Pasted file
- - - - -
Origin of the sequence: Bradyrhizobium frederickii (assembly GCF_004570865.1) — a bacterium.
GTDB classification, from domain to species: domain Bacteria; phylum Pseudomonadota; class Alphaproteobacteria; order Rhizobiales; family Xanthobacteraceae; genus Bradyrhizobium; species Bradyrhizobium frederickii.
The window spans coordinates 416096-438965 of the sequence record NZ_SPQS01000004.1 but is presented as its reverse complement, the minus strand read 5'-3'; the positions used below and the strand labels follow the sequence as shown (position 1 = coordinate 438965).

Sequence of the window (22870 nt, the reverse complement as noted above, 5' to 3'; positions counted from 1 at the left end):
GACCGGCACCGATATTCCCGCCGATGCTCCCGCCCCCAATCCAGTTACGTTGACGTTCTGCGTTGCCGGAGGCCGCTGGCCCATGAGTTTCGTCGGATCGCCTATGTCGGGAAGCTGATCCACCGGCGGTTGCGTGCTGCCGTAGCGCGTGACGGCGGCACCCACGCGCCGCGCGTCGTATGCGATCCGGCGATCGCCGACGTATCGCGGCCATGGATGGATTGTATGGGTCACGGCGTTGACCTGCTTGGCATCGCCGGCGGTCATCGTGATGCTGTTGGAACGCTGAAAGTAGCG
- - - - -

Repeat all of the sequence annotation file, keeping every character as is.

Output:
Origin of the sequence: Bradyrhizobium frederickii (assembly GCF_004570865.1) — a bacterium.
GTDB classification, from domain to species: domain Bacteria; phylum Pseudomonadota; class Alphaproteobacteria; order Rhizobiales; family Xanthobacteraceae; genus Bradyrhizobium; species Bradyrhizobium frederickii.
The window spans coordinates 416096-438965 of the sequence record NZ_SPQS01000004.1 but is presented as its reverse complement, the minus strand read 5'-3'; the positions used below and the strand labels follow the sequence as shown (position 1 = coordinate 438965).

Sequence of the window (22870 nt, the reverse complement as noted above, 5' to 3'; positions counted from 1 at the left end):
GACCGGCACCGATATTCCCGCCGATGCTCCCGCCCCCAATCCAGTTACGTTGACGTTCTGCGTTGCCGGAGGCCGCTGGCCCATGAGTTTCGTCGGATCGCCTATGTCGGGAAGCTGATCCACCGGCGGTTGCGTGCTGCCGTAGCGCGTGACGGCGGCACCCACGCGCCGCGCGTCGTATGCGATCCGGCGATCGCCGACGTATCGCGGCCATGGATGGATTGTATGGGTCACGGCGTTGACCTGCTTGGCATCGCCGGCGGTCATCGTGATGCTGTTGGAACGCTGAAAGTAGCG